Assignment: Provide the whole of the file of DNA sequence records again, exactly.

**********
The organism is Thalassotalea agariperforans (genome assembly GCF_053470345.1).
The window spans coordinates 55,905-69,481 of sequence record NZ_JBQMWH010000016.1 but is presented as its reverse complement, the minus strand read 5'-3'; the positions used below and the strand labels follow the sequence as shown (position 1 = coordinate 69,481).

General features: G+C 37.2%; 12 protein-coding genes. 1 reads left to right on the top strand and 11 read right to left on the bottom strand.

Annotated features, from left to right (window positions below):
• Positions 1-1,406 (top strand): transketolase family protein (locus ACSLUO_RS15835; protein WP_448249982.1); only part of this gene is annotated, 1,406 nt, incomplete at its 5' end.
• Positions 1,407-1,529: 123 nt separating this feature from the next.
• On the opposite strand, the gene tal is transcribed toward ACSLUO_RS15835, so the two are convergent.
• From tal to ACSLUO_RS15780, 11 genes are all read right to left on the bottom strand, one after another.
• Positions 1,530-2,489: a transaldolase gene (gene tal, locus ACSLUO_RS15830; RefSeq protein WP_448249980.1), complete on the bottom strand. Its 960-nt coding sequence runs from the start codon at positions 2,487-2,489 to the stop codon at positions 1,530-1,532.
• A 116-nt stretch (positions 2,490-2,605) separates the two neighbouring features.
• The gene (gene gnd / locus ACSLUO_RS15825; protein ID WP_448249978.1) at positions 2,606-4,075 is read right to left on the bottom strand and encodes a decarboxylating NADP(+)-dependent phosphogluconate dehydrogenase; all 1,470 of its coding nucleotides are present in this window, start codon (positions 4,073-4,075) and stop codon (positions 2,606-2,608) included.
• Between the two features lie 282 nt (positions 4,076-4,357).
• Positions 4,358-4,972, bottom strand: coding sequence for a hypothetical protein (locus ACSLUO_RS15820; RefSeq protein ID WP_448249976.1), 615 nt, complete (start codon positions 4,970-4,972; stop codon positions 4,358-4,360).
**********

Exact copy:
The organism is Thalassotalea agariperforans (genome assembly GCF_053470345.1).
The window spans coordinates 55,905-69,481 of sequence record NZ_JBQMWH010000016.1 but is presented as its reverse complement, the minus strand read 5'-3'; the positions used below and the strand labels follow the sequence as shown (position 1 = coordinate 69,481).

General features: G+C 37.2%; 12 protein-coding genes. 1 reads left to right on the top strand and 11 read right to left on the bottom strand.

Annotated features, from left to right (window positions below):
• Positions 1-1,406 (top strand): transketolase family protein (locus ACSLUO_RS15835; protein WP_448249982.1); only part of this gene is annotated, 1,406 nt, incomplete at its 5' end.
• Positions 1,407-1,529: 123 nt separating this feature from the next.
• On the opposite strand, the gene tal is transcribed toward ACSLUO_RS15835, so the two are convergent.
• From tal to ACSLUO_RS15780, 11 genes are all read right to left on the bottom strand, one after another.
• Positions 1,530-2,489: a transaldolase gene (gene tal, locus ACSLUO_RS15830; RefSeq protein WP_448249980.1), complete on the bottom strand. Its 960-nt coding sequence runs from the start codon at positions 2,487-2,489 to the stop codon at positions 1,530-1,532.
• A 116-nt stretch (positions 2,490-2,605) separates the two neighbouring features.
• The gene (gene gnd / locus ACSLUO_RS15825; protein ID WP_448249978.1) at positions 2,606-4,075 is read right to left on the bottom strand and encodes a decarboxylating NADP(+)-dependent phosphogluconate dehydrogenase; all 1,470 of its coding nucleotides are present in this window, start codon (positions 4,073-4,075) and stop codon (positions 2,606-2,608) included.
• Between the two features lie 282 nt (positions 4,076-4,357).
• Positions 4,358-4,972, bottom strand: coding sequence for a hypothetical protein (locus ACSLUO_RS15820; RefSeq protein ID WP_448249976.1), 615 nt, complete (start codon positions 4,970-4,972; stop codon positions 4,358-4,360).